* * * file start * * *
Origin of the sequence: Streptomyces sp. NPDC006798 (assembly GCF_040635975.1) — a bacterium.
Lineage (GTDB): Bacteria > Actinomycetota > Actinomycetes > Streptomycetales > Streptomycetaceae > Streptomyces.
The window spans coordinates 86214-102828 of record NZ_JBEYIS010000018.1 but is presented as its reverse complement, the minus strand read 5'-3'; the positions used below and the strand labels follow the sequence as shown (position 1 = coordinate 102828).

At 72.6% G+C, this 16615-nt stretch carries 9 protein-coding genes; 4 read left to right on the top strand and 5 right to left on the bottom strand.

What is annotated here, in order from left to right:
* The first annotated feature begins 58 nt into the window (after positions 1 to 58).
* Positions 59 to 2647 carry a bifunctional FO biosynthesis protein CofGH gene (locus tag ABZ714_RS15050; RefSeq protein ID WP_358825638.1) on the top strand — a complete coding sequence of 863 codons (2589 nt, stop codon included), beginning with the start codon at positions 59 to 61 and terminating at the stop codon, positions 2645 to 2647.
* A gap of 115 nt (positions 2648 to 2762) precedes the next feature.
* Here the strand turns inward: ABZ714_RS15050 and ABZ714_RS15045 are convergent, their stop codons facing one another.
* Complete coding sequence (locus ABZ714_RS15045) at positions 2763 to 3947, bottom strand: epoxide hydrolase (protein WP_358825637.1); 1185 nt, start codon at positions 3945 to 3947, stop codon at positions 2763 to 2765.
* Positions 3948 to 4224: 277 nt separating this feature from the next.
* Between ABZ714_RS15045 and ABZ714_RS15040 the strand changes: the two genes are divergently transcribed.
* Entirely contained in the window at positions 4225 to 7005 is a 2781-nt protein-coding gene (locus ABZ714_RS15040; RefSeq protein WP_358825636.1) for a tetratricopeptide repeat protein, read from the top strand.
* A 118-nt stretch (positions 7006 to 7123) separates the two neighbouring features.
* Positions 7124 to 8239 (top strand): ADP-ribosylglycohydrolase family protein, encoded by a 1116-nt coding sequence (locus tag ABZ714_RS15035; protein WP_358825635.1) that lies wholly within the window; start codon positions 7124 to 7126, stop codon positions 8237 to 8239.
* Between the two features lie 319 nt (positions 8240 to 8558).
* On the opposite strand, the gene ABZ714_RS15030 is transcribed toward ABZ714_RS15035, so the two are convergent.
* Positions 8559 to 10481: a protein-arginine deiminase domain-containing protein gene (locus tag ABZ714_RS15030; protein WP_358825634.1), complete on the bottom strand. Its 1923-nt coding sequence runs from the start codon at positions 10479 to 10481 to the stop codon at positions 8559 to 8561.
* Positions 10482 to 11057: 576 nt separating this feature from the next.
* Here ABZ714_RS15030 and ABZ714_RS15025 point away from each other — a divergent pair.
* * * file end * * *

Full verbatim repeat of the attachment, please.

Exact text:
Origin of the sequence: Streptomyces sp. NPDC006798 (assembly GCF_040635975.1) — a bacterium.
Lineage (GTDB): Bacteria > Actinomycetota > Actinomycetes > Streptomycetales > Streptomycetaceae > Streptomyces.
The window spans coordinates 86214-102828 of record NZ_JBEYIS010000018.1 but is presented as its reverse complement, the minus strand read 5'-3'; the positions used below and the strand labels follow the sequence as shown (position 1 = coordinate 102828).

At 72.6% G+C, this 16615-nt stretch carries 9 protein-coding genes; 4 read left to right on the top strand and 5 right to left on the bottom strand.

What is annotated here, in order from left to right:
* The first annotated feature begins 58 nt into the window (after positions 1 to 58).
* Positions 59 to 2647 carry a bifunctional FO biosynthesis protein CofGH gene (locus tag ABZ714_RS15050; RefSeq protein ID WP_358825638.1) on the top strand — a complete coding sequence of 863 codons (2589 nt, stop codon included), beginning with the start codon at positions 59 to 61 and terminating at the stop codon, positions 2645 to 2647.
* A gap of 115 nt (positions 2648 to 2762) precedes the next feature.
* Here the strand turns inward: ABZ714_RS15050 and ABZ714_RS15045 are convergent, their stop codons facing one another.
* Complete coding sequence (locus ABZ714_RS15045) at positions 2763 to 3947, bottom strand: epoxide hydrolase (protein WP_358825637.1); 1185 nt, start codon at positions 3945 to 3947, stop codon at positions 2763 to 2765.
* Positions 3948 to 4224: 277 nt separating this feature from the next.
* Between ABZ714_RS15045 and ABZ714_RS15040 the strand changes: the two genes are divergently transcribed.
* Entirely contained in the window at positions 4225 to 7005 is a 2781-nt protein-coding gene (locus ABZ714_RS15040; RefSeq protein WP_358825636.1) for a tetratricopeptide repeat protein, read from the top strand.
* A 118-nt stretch (positions 7006 to 7123) separates the two neighbouring features.
* Positions 7124 to 8239 (top strand): ADP-ribosylglycohydrolase family protein, encoded by a 1116-nt coding sequence (locus tag ABZ714_RS15035; protein WP_358825635.1) that lies wholly within the window; start codon positions 7124 to 7126, stop codon positions 8237 to 8239.
* Between the two features lie 319 nt (positions 8240 to 8558).
* On the opposite strand, the gene ABZ714_RS15030 is transcribed toward ABZ714_RS15035, so the two are convergent.
* Positions 8559 to 10481: a protein-arginine deiminase domain-containing protein gene (locus tag ABZ714_RS15030; protein WP_358825634.1), complete on the bottom strand. Its 1923-nt coding sequence runs from the start codon at positions 10479 to 10481 to the stop codon at positions 8559 to 8561.
* Positions 10482 to 11057: 576 nt separating this feature from the next.
* Here ABZ714_RS15030 and ABZ714_RS15025 point away from each other — a divergent pair.